Monday, July 8, 2013

The Bookbinder, the Librarian & a Data Governance story

Over the last few years I have worked upon several high end Data Governance programmes and listened to several excellent (and even more awful) Data Governance presentations at conferences.  I have also had the honour of sitting on the panel of judges at the annual Data Governance best practice awards.

Two of the recurring themes, irrespective of Industry sector are:
1) How do you make the "business case" for Data Governance; and 
2) How best to encourage "the business" to take real ownership responsibility for data.

I intend to cover the first point in more detail in a separate blog posting, but for now the key thing to mention is to keep the case "real". Make it relevant to real business problems that are or have been encountered. Collect "horror stories" (note: please don't use the phrase "burning platforms" for horror stories if you ever intend to work in the Oil & Gas sector).  Armed with the horror stories develop strategies that demonstrate how the proposed DG approach would have trapped these (I like to use simple swim lane diagrams to illustrate these scenarios) and then develop interim transition organisation structures for the client to migrate to.

Moving to the "ownership" question, just how can you best encourage "the business" to take real ownership responsibility for data?  Firstly I hate the term "the business" but I'm not going to get all prissy and go on about that.
The challenge many people face regarding Business Ownership of data in the context of a Data Governance strategy is that most business folks either a) kind of assume its IT who do this anyway; and b) have little frame of reference as to what's actually involved ... what does the "own the data" really mean?  To many it sounds like extra work!

Trying to come up with a meaningful story or analogy relating to Data Ownership has proven difficult.
Then a few weeks ago whilst interviewing several CxO's during a DG strategy at a big Bank I had a light bulb moment.  In the fabulously lush offices were bookcases with some of the old ledgers from the banks early days.

During our discussions we reminisced about the days when the Accountants & Bankers would, using their best copperplate hand writing enter details into the ledgers in best double entry book keeping style.  They would also add to separate ledgers details of debtors and creditors.   Sometimes this would be done initially on vine vellum or parchment paper and then passed to the bookbinders to beautifully bind these together inside leather book covers and fabulous seam stitching.  Following this the bound ledgers would be filed by the librarians typically in date order but with additional customer index cards so that they could readily be accessed when required.

During our reminiscences, I said to the Bank CxO's "so it was the bookbinders who "owned" the data then as they controlled where it was stored?"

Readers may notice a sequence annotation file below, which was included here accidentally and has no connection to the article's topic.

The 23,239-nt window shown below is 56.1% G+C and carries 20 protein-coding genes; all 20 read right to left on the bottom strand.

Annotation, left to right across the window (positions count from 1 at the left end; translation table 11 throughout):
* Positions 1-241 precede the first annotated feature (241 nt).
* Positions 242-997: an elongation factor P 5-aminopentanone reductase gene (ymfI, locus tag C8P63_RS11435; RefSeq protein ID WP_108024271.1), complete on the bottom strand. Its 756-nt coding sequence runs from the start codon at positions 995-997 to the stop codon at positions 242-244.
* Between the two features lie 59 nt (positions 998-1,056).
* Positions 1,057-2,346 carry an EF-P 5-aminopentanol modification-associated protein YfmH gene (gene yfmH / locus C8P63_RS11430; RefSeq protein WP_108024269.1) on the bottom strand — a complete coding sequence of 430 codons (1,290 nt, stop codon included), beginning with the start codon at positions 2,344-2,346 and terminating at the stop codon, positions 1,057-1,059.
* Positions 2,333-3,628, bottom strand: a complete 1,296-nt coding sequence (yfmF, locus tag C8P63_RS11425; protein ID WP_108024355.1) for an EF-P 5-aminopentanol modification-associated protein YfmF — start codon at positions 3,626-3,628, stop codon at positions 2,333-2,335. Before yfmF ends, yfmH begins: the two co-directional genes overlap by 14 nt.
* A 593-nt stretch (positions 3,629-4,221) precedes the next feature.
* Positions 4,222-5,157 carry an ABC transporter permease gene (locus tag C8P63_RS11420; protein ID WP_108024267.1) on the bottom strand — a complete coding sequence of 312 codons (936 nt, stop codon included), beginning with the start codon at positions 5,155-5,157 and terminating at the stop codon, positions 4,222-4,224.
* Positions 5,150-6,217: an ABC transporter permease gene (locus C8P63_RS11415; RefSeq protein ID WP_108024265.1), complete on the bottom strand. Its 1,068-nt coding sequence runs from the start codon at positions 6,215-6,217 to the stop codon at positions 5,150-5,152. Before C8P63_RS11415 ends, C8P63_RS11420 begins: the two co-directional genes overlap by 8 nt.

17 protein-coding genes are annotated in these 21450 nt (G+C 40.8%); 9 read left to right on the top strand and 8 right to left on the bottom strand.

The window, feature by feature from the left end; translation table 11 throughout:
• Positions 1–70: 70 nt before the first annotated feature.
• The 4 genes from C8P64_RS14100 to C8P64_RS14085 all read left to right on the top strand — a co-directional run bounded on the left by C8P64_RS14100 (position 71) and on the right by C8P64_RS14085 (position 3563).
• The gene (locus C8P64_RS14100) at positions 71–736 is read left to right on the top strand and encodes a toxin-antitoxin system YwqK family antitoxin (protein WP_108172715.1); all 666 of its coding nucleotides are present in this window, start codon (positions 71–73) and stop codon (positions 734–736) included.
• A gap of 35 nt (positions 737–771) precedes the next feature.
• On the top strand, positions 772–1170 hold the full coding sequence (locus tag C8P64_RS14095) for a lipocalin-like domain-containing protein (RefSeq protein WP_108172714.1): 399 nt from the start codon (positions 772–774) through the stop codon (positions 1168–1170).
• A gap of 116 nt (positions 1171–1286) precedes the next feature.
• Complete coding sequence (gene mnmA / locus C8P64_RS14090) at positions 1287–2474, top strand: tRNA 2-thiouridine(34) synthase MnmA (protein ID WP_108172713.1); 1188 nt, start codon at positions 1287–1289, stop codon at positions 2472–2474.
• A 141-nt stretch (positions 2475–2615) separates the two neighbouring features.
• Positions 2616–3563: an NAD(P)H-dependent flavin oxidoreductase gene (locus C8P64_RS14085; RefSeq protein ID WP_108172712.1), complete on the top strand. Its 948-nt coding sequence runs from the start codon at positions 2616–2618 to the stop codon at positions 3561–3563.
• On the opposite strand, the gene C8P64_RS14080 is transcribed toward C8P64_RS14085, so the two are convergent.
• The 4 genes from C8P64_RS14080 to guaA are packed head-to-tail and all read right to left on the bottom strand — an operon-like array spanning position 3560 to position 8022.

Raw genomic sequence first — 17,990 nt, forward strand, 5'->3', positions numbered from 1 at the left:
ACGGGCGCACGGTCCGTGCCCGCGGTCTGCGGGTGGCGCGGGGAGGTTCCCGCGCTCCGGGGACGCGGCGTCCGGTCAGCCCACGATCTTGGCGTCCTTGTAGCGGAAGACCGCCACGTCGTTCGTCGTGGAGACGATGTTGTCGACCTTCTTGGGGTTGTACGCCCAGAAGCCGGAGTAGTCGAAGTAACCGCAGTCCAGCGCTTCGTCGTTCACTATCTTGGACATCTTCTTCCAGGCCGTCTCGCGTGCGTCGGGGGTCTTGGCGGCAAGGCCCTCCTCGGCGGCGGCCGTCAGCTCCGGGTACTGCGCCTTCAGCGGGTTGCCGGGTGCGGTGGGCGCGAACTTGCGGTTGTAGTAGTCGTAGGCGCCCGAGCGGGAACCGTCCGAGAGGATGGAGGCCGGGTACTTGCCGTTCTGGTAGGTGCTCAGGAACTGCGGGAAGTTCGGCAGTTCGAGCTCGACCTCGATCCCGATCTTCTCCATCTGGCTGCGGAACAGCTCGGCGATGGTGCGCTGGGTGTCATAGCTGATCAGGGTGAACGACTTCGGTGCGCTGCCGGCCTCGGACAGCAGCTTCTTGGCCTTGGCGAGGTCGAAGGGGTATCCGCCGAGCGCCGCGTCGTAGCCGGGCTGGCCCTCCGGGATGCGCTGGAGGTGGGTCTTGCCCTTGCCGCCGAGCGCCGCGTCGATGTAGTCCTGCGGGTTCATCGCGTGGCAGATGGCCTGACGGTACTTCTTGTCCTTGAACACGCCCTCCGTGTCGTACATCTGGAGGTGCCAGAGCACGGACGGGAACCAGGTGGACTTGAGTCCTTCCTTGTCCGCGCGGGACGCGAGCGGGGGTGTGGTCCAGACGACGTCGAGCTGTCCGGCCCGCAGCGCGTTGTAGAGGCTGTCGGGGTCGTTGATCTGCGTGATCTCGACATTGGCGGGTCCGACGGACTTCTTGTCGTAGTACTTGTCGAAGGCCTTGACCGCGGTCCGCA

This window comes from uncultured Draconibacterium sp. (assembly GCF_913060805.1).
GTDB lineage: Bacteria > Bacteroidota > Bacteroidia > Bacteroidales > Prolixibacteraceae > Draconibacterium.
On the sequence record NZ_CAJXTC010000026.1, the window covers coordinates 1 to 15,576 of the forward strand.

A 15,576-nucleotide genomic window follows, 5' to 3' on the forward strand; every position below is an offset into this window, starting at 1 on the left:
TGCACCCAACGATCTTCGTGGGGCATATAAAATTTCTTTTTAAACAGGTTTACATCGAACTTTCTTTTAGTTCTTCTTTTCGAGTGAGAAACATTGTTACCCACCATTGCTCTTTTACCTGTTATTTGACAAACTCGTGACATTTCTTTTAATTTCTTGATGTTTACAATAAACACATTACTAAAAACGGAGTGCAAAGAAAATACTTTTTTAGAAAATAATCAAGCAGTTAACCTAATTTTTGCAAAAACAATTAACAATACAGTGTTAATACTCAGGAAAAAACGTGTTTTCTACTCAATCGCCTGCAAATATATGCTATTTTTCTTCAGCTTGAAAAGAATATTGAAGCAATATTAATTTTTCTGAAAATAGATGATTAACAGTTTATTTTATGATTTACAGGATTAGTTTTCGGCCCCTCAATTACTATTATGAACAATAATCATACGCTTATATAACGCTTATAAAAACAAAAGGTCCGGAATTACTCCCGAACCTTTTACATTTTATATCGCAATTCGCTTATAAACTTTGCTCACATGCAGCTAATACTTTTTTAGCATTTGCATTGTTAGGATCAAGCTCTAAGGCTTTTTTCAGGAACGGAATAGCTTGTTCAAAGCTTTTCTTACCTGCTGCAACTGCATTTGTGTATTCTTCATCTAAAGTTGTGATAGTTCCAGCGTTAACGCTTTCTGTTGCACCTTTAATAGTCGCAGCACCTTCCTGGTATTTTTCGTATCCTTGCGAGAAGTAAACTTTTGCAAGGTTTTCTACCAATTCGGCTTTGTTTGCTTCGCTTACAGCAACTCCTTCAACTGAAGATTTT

Light chortles ensued, so I replied, "well if not the bookbinders wasn't it the librarians who owned it as they were the people who controlled how it was indexed and archived to provide easy retrieval?"
No, no they said.  It's was the Chief Accountant or the Head Teller, or Account Manager who "owned" the data then as they were the real interface with the customers.

Ahhhh I smiled, so what's changed now?  Why have you passed "ownership" to the modern day bookbinders and librarians ie IT?

The "light bulb" revelation moment was priceless. At that point they got it.
 
Now I realise any analogy can be picked apart & before IT folks get too defensive I know there's more they do, however the analogy worked for these guys.
 
From this point on in our discussion, the concept of business ownership of data was firmly accepted. Following the CxO's endorsement of the DG programme the organisation structures, roles and responsibilities are slotting in nicely.  A key enabler to this program's success is getting the hearts & minds culture change message sorted and providing on-going mentoring to the Data owners.
 
IT are fully bought in & still "own" the technical systems environments whilst playing a major part in data custodianship.

8 comments:

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  3. Data quality exists only when business users have a consistently high level of confidence in the accuracy,Adaptive products help organizations maintain high Data Quality and establish a “standard” root- cause identification process.

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  4. Brianna, ISO 8000 defines quality data as portable data that meets stated requirements. Without a statemnt of requirements there is nothing to measure with.

    Chris, you may want to add copyright to your example (and it is a good one). The chief account would probably be horrified to learn that legally their data is a joint work and it can only be used subject to the terms of the application licence - yes the bookbinders really do own the data!

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  8. Great article. Data quality is important because without high-quality data, you cannot understand or stay in contact with your customers.
    In this data-driven age, it is easier than ever before to find out key information about current and potential customers.

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